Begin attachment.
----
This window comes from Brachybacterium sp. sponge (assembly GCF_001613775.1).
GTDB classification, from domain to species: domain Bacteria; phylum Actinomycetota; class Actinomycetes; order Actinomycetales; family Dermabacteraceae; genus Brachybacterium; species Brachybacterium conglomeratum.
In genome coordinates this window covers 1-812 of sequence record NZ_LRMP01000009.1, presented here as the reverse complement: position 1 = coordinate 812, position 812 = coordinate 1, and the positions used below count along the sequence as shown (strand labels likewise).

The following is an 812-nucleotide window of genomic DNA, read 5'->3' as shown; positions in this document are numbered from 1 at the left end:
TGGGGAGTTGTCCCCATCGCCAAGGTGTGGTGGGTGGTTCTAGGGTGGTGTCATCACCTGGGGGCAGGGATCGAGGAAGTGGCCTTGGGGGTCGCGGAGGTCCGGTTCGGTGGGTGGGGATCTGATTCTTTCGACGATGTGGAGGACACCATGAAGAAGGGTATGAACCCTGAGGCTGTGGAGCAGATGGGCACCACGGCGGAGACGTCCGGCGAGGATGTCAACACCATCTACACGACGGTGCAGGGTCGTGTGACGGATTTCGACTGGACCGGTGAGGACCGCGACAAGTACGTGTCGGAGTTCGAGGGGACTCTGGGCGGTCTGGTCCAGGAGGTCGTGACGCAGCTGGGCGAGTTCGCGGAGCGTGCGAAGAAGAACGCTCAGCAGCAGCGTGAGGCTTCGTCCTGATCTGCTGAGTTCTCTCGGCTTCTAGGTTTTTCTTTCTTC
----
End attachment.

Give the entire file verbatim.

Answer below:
This window comes from Brachybacterium sp. sponge (assembly GCF_001613775.1).
GTDB classification, from domain to species: domain Bacteria; phylum Actinomycetota; class Actinomycetes; order Actinomycetales; family Dermabacteraceae; genus Brachybacterium; species Brachybacterium conglomeratum.
In genome coordinates this window covers 1-812 of sequence record NZ_LRMP01000009.1, presented here as the reverse complement: position 1 = coordinate 812, position 812 = coordinate 1, and the positions used below count along the sequence as shown (strand labels likewise).

The following is an 812-nucleotide window of genomic DNA, read 5'->3' as shown; positions in this document are numbered from 1 at the left end:
TGGGGAGTTGTCCCCATCGCCAAGGTGTGGTGGGTGGTTCTAGGGTGGTGTCATCACCTGGGGGCAGGGATCGAGGAAGTGGCCTTGGGGGTCGCGGAGGTCCGGTTCGGTGGGTGGGGATCTGATTCTTTCGACGATGTGGAGGACACCATGAAGAAGGGTATGAACCCTGAGGCTGTGGAGCAGATGGGCACCACGGCGGAGACGTCCGGCGAGGATGTCAACACCATCTACACGACGGTGCAGGGTCGTGTGACGGATTTCGACTGGACCGGTGAGGACCGCGACAAGTACGTGTCGGAGTTCGAGGGGACTCTGGGCGGTCTGGTCCAGGAGGTCGTGACGCAGCTGGGCGAGTTCGCGGAGCGTGCGAAGAAGAACGCTCAGCAGCAGCGTGAGGCTTCGTCCTGATCTGCTGAGTTCTCTCGGCTTCTAGGTTTTTCTTTCTTC